A Disappointing year in Construction- where do we go from here.

All things considered residential building and construction had great sales numbers, but not much to be proud of otherwise.

Construction was not fun this year! With great sales in a contradictory time everyone should be happy – right? Not so fast, construction was NO fun this year and the year before as well. I’m sure you know where I am going with this. Yes, the far-reaching effects of COVID have caused this. Are we not sick of hearing that? Unfortunately, the early days of rampant COVID and it’s affect on our supply chain and available labor (which our government help subvert) are now coming back to bite us. Supplies are in short supply and delivery dates can be ridiculous. Take impact glass windows. If you place an order today with a popular brand your delivery date is mid to late December. How can you plan a schedule around that reality?

It’s not only windows- If only this was true – just windows. But, just about every supplier is having troubles:

  • Pavers out 8 weeks
  • Cabin out 8 weeks
  • Roof tiles and roof jobs- out 12 weeks
  • PVC pipe, Copper wiring, toilets, duplex lite fixtures- all in short supply. Our electrician is buying all of his shortages at Home Depot, which has limits on some products that a single purchaser can buy
  • Concrete blocks- varies as to availability.
  • Labor shortage- thanks to Uncle Sam and its lucrative unemployment benefits many workers elected to stay home and live off the dole. What happened to having to look for jobs during unemployed times three times a week. Pretty sad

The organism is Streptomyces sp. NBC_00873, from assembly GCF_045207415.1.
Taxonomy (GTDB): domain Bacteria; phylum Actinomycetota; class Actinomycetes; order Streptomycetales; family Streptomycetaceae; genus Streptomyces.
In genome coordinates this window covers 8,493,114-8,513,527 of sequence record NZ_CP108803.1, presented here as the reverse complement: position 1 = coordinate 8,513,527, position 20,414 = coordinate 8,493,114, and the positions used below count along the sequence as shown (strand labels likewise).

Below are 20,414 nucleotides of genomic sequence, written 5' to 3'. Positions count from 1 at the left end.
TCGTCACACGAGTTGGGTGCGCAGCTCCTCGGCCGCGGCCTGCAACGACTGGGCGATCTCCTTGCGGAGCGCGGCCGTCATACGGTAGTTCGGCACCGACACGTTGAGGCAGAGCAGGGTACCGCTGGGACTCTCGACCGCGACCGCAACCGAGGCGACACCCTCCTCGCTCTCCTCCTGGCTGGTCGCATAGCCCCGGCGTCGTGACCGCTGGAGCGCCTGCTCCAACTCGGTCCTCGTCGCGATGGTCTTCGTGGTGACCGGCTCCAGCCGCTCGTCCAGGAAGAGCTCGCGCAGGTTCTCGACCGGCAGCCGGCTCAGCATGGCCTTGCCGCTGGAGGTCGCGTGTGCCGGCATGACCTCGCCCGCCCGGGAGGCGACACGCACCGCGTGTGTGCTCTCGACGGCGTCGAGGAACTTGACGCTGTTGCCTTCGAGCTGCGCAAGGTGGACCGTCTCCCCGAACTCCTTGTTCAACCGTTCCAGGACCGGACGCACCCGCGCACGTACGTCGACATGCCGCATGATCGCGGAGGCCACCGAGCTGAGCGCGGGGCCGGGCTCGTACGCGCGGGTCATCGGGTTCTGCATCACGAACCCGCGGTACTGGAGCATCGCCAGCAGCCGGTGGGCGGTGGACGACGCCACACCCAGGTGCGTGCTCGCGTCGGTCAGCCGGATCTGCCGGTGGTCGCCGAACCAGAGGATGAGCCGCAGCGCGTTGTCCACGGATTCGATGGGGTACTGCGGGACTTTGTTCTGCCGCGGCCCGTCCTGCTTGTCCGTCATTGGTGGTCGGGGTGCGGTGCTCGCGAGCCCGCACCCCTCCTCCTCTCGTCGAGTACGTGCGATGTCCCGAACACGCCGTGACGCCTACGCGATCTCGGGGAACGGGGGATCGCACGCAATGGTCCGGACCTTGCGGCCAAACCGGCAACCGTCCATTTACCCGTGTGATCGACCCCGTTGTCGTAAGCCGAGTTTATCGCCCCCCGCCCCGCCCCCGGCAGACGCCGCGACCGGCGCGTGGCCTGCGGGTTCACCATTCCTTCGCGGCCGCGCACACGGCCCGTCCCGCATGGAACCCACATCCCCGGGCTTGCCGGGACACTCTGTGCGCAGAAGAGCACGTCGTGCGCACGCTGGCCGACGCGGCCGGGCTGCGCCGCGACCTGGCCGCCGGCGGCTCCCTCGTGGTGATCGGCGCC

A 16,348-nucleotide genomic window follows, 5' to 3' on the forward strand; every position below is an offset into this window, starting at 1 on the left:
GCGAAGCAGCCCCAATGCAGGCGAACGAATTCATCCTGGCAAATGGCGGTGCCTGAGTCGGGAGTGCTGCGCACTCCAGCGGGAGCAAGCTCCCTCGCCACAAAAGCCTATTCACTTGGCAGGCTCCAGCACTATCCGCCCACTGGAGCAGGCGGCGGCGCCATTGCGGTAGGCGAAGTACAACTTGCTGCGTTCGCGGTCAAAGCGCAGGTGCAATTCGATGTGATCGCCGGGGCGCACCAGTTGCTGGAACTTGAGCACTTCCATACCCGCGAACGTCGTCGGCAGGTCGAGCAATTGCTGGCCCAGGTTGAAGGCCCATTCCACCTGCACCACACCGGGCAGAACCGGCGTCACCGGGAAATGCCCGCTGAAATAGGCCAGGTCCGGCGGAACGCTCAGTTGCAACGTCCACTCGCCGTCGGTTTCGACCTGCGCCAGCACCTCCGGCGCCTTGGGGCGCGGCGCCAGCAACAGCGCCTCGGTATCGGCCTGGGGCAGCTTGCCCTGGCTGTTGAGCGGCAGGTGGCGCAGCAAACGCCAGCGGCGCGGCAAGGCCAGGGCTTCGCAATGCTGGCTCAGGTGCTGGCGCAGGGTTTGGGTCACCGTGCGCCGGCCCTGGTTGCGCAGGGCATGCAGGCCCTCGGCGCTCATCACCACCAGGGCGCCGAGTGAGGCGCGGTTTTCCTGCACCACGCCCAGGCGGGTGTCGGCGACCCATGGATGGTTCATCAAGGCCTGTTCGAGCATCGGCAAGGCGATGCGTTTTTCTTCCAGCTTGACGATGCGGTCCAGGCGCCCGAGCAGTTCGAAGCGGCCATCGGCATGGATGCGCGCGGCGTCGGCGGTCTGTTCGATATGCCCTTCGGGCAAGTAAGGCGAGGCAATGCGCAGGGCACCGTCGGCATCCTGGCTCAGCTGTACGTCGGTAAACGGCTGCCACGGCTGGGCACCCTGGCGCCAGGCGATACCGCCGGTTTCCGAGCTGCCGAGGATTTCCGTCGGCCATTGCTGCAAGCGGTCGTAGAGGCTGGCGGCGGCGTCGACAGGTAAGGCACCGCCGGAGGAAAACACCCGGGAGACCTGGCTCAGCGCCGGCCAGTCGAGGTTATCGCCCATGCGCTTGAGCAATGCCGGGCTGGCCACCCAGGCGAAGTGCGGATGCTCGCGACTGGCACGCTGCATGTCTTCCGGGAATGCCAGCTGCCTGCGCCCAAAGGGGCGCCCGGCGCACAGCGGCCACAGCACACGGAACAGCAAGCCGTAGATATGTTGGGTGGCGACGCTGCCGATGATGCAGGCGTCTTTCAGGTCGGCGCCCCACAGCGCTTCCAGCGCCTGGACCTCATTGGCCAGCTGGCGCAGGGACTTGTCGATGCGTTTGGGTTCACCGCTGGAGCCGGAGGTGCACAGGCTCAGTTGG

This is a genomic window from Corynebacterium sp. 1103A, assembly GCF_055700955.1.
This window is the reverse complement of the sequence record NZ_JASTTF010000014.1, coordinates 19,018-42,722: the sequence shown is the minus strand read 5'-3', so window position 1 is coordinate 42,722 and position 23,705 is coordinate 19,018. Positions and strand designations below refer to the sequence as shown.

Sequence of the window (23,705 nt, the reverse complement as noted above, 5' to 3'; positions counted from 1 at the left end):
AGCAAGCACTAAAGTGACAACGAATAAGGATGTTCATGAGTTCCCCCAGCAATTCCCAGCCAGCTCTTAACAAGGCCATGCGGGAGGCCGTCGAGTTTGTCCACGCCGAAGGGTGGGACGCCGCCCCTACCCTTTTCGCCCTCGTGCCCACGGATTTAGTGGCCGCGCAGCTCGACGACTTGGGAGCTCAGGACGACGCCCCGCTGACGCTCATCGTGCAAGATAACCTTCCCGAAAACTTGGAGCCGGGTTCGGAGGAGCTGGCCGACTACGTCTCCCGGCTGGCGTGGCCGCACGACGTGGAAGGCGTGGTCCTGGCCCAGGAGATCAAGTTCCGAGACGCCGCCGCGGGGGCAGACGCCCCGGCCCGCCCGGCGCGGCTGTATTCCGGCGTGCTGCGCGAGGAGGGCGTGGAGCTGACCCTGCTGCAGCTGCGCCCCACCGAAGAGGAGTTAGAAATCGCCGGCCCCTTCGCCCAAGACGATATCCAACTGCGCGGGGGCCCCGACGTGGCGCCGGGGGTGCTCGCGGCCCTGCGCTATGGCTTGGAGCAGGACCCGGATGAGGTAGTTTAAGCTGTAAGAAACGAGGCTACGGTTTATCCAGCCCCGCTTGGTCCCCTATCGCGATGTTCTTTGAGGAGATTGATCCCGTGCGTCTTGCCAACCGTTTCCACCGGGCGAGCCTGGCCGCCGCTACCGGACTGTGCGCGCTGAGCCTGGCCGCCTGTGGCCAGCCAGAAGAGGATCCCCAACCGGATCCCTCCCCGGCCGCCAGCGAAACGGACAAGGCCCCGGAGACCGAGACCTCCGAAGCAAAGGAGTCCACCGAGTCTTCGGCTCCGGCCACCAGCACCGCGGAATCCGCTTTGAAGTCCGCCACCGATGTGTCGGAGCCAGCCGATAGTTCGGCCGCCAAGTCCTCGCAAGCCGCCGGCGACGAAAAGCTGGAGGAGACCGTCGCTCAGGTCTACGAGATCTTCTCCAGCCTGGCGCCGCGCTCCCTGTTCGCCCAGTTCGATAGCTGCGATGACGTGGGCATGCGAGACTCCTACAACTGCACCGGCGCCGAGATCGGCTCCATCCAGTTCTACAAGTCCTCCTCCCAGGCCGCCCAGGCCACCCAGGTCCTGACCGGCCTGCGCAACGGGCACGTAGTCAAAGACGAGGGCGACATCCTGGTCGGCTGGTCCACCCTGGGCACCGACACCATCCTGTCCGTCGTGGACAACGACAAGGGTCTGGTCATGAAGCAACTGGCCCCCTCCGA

• Lack of quality workers in the skill jobs-plumbing, electric and air conditioning.

How can you schedule with these demons lurking every week? It’s impossible to keep a schedule when every week a new delay comes out of right field. We started a 50-unit townhome job about 9 months ago and finally closed our first five-unit building. The other 5 buildings will close slightly sooner than that interval due to our proactive launch. Here are some time saving steps:

  1. We pre-ordered manufactured exterior aluminum railings and stored them in our model garage.
  2. We pre-ordered all copper wiring 4 months ago saving $22,000 dollars and avoiding shortages
  3. We ordered all drywall 3 months ago to beat a large price increase and carefully stored on it site
  4. We just ordered pavers for all patios and driveways and are storing them on site.
  5. We placed multiple truss orders at once and stored on site, beating rising lumber prices and having trusses to move forward with.
  6. We ordered roof tiles all at once to lock in prices and assure continued construction
  7. We pre-ordered appliances far in advance.
  8. We changed paint brands from Sherwin Williams to a local manufacturer in Ft. Lauderdale after the big freeze in Dallas at SW ruined much of their supplies. I personally visited and toured the plant with the owner before committing.

I love what I do and realize we are lucky to be prospering while so many in other industries have had their life turned upside down during this COVID crises. Yet, after 45 years in this business, this is the worst and most uncertain supply chain and labor shortage I have seen. What results are we left with? In light of this very rocky time construction quality has taken a hit due to new inexperienced workers filling in. This means more punchout work for us and delayed closings. Because subcontractors are taking on more business than they should handle, a general malaise exists because of a tired work force. I cannot wait for things to return to normal. Construction used to be the fun part, but now it’s a grind.

Stephen Gravett has been a real estate developer for over 45 years and was most recently CEO of Kennedy Homes for the past 11 years and is still CEO of Kennedy Development Partners (KDP). He is also full time Director of Operations for 5 Star Developers. He is a state licensed broker and since 1980 a State licensed General Contractor Unlimited. Before becoming a real estate developer, he flew B-52’s in the US Air Force during the Vietnam War.

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